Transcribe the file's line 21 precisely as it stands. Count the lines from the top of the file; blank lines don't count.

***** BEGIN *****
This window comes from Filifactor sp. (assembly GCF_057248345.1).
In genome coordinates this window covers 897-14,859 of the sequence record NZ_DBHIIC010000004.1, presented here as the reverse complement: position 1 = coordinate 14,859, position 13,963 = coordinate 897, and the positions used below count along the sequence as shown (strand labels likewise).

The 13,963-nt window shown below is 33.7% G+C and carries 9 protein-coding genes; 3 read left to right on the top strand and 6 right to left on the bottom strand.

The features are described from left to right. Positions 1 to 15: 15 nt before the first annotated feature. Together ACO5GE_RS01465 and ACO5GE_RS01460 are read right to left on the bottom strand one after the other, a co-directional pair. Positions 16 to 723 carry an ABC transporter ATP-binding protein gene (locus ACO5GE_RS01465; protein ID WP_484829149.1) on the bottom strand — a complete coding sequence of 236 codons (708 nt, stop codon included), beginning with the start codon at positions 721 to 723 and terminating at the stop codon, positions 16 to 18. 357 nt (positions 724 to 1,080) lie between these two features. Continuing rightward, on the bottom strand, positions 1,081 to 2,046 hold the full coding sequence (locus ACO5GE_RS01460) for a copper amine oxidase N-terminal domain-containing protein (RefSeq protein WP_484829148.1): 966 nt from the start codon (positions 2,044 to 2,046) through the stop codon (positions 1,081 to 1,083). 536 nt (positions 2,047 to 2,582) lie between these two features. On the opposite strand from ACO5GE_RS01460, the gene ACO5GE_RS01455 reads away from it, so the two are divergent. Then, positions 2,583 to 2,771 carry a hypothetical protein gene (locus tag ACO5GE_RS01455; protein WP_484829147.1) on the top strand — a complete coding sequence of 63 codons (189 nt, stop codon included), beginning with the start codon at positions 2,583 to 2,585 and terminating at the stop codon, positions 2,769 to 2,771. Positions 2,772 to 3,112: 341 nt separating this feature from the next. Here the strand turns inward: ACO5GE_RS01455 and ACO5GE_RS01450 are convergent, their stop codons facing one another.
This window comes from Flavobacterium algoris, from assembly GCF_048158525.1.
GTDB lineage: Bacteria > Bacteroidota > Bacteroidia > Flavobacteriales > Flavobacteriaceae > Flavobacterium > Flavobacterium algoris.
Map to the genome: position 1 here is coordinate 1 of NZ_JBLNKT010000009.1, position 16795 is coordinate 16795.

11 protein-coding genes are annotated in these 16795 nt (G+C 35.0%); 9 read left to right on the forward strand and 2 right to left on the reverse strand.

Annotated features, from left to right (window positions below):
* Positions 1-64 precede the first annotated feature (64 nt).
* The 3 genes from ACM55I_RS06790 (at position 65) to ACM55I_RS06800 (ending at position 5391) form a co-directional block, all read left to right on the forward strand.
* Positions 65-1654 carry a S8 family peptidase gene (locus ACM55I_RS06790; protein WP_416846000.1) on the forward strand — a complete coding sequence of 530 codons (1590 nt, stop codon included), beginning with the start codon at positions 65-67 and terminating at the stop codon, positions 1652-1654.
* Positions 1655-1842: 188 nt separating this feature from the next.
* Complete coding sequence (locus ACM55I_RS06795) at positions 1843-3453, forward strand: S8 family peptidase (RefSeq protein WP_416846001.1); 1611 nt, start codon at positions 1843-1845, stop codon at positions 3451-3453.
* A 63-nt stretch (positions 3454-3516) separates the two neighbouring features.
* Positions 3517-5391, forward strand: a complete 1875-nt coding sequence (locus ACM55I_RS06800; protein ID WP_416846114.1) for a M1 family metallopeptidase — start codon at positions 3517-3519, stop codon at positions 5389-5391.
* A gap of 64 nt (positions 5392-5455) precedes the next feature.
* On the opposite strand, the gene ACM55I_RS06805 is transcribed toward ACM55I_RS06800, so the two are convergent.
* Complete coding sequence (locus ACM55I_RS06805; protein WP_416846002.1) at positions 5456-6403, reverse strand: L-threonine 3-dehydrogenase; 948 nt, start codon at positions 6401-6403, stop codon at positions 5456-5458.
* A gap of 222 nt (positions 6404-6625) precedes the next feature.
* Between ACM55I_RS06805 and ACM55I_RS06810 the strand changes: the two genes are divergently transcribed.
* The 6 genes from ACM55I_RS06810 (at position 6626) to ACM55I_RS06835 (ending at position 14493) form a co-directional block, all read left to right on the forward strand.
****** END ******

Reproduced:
* Between ACM55I_RS06805 and ACM55I_RS06810 the strand changes: the two genes are divergently transcribed.